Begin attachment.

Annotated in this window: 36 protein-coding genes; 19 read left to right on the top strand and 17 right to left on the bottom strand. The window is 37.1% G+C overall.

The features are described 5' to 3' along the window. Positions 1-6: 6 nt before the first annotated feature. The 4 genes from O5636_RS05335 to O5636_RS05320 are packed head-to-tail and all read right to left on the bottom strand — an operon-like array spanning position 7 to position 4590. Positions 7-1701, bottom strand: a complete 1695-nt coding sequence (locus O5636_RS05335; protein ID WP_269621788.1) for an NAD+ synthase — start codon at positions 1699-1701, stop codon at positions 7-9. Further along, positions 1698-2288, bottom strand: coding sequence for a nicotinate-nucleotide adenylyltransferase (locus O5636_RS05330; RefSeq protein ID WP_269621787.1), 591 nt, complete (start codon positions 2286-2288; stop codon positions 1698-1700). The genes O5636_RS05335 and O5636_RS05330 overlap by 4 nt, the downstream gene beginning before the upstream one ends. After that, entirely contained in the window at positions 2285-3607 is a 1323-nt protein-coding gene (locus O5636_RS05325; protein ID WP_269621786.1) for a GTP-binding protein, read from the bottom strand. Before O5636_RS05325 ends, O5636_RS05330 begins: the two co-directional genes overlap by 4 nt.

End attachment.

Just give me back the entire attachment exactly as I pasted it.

Annotated in this window: 36 protein-coding genes; 19 read left to right on the top strand and 17 right to left on the bottom strand. The window is 37.1% G+C overall.

The features are described 5' to 3' along the window. Positions 1-6: 6 nt before the first annotated feature. The 4 genes from O5636_RS05335 to O5636_RS05320 are packed head-to-tail and all read right to left on the bottom strand — an operon-like array spanning position 7 to position 4590. Positions 7-1701, bottom strand: a complete 1695-nt coding sequence (locus O5636_RS05335; protein ID WP_269621788.1) for an NAD+ synthase — start codon at positions 1699-1701, stop codon at positions 7-9. Further along, positions 1698-2288, bottom strand: coding sequence for a nicotinate-nucleotide adenylyltransferase (locus O5636_RS05330; RefSeq protein ID WP_269621787.1), 591 nt, complete (start codon positions 2286-2288; stop codon positions 1698-1700). The genes O5636_RS05335 and O5636_RS05330 overlap by 4 nt, the downstream gene beginning before the upstream one ends. After that, entirely contained in the window at positions 2285-3607 is a 1323-nt protein-coding gene (locus O5636_RS05325; protein ID WP_269621786.1) for a GTP-binding protein, read from the bottom strand. Before O5636_RS05325 ends, O5636_RS05330 begins: the two co-directional genes overlap by 4 nt.